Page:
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An investigation of cancer survival inequalities associated with individual-level socio-economic status, area-level deprivation, and contextual effects, in a cancer patient cohort in England and Wales

Ingleby, Fiona C.; Woods, Laura M.; Atherton, Iain M.; Baker, Matthew; Elliss-Brookes, Lucy; Belot, Aur�lien

Authors

Fiona C. Ingleby

Laura M. Woods

Matthew Baker

Lucy Elliss-Brookes

Aur�lien Belot



Abstract

Background
People living in more deprived areas of high-income countries have lower cancer survival than those in less deprived areas. However, associations between individual-level socio-economic circumstances and cancer survival are relatively poorly understood. Moreover, few studies have addressed contextual effects, where associations between individual-level socio-economic status and cancer survival vary depending on area-based deprivation.

Methods
Using 9,276 individual-level observations from a longitudinal study in England and Wales, we examined the association with cancer survival of area-level deprivation and individual-level occupation, education, and income, for colorectal, prostate and breast cancer patients aged 20-99 at diagnosis. With flexible parametric excess hazard models, we estimated excess mortality across individual-level and area-level socio-economic variables and investigated contextual effects.

Results
For colorectal cancers, we found evidence of an association between education and cancer survival in men with Excess Hazard Ratio EHR=0.80, 95% CI [0.60;1.08] comparing “degree-level qualification and higher” to “no qualification” and EHR=0.74 [0.56;0.97] comparing “apprenticeships and vocational qualification” to “no qualification”, adjusted on occupation and income; and between occupation and cancer survival for women with EHR=0.77 [0.54;1.10] comparing “managerial/professional occupations” to “manual/technical,” and EHR=0.81 [0.63;1.06] comparing “intermediate” to “manual/technical”, adjusted on education and income. For breast cancer in women, we found evidence of an association with income (EHR=0.52 [0.29;0.95] for the highest income quintile compared to the lowest, adjusted on education and occupation), while for prostate cancer, all three individual-level socio-economic variables were associated to some extent with cancer survival. We found contextual effects of area-level deprivation on survival inequalities between occupation types for breast and prostate cancers, suggesting wider individual-level inequalities in more deprived areas compared to least deprived areas. Individual-level income inequalities for breast cancer were more evident than an area-level differential, suggesting that area-level deprivation might not be the most effective measure of inequality for this cancer. For colorectal cancer in both sexes, we found evidence suggesting area- and individual-level inequalities, but no evidence of contextual effects.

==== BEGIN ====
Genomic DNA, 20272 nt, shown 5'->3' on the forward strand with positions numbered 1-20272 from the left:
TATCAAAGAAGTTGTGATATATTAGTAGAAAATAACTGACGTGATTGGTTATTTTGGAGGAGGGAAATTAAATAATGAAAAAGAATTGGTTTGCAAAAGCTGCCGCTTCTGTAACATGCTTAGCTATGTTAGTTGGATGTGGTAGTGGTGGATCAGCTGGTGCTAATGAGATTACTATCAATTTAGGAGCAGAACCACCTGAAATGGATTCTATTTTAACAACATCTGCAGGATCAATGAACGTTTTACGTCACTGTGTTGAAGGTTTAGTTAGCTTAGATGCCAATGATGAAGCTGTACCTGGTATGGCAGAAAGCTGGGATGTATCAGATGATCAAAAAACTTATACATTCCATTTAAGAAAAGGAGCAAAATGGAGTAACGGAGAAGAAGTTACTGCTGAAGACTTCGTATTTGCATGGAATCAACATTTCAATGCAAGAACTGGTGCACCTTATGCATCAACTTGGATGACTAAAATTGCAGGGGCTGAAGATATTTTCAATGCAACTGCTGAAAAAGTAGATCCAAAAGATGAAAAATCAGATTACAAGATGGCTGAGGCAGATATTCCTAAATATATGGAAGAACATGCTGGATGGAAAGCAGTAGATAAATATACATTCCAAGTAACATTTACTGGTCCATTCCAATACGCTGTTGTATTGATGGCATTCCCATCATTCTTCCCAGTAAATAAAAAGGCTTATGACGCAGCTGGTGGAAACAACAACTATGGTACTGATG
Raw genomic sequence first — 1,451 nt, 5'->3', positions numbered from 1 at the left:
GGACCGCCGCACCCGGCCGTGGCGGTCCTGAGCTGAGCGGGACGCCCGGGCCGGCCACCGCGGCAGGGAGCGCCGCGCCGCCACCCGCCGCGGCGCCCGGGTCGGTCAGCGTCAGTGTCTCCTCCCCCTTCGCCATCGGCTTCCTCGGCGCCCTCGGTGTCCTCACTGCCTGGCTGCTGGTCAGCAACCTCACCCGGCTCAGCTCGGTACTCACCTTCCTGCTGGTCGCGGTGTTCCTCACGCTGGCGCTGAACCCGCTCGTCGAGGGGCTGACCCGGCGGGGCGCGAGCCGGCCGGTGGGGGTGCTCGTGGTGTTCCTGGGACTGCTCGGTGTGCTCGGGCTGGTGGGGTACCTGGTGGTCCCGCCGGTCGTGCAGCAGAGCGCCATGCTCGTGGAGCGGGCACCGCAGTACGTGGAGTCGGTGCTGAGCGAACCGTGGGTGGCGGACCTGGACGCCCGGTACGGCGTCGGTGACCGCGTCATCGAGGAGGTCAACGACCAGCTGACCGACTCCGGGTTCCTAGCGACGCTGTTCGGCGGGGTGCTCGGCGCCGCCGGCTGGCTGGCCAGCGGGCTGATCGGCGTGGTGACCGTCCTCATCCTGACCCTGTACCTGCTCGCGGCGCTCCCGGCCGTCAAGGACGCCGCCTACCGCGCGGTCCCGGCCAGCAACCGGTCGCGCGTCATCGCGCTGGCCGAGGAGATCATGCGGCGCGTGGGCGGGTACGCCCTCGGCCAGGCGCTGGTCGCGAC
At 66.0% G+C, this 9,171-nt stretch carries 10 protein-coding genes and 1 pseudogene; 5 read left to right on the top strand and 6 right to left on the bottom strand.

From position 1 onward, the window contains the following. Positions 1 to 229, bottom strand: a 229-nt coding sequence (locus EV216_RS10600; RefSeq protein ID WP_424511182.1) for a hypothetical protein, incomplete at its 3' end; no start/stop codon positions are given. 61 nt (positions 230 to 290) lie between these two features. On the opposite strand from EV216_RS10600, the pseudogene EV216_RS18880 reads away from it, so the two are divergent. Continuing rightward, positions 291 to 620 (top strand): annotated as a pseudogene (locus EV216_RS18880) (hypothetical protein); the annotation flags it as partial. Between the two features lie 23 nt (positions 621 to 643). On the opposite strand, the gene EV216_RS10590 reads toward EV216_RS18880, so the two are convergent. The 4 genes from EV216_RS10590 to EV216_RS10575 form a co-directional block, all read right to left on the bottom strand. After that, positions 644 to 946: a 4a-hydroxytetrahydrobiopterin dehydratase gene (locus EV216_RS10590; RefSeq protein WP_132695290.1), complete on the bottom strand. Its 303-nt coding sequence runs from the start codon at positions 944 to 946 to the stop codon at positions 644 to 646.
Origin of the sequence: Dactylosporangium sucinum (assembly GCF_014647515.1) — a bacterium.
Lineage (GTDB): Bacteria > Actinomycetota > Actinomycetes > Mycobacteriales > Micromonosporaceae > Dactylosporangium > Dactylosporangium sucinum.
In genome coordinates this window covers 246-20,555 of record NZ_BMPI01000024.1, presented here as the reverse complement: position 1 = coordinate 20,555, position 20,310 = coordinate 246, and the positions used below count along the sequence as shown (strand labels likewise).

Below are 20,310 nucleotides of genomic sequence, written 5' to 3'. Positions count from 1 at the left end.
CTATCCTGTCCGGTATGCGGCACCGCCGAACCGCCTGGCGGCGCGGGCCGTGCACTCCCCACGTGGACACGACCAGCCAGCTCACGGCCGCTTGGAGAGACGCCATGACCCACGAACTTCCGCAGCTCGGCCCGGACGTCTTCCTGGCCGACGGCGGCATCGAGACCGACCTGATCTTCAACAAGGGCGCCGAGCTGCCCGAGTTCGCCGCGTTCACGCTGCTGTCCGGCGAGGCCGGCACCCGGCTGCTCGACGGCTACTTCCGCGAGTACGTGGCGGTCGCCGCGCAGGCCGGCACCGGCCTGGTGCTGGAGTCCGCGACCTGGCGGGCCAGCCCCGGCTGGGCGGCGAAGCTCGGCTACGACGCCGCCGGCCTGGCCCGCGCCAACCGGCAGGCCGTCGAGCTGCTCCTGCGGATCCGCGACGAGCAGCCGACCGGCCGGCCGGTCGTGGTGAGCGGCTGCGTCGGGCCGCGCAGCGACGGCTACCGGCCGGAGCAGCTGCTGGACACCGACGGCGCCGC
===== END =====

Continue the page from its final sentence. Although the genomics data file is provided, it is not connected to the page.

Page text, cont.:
Conclusions
Findings highlight that both individual and contextual effects contribute to inequalities in cancer outcomes. These insights provide potential avenues for more effective policy and practice.

Journal Article Type Article
Acceptance Date Jan 6, 2022
Online Publication Date Jan 13, 2022
Publication Date 2022-01
Deposit Date Jan 6, 2022
Publicly Available Date Jan 6, 2022
Publisher BMC
Peer Reviewed Peer Reviewed
Volume 22
Article Number 90
DOI https://doi.org/10.1186/s12889-022-12525-1
Keywords cancer survival; excess mortality hazard; socio-economic status; area-based deprivation; contextual effect modification
Public URL http://researchrepository.napier.ac.uk/Output/2832514

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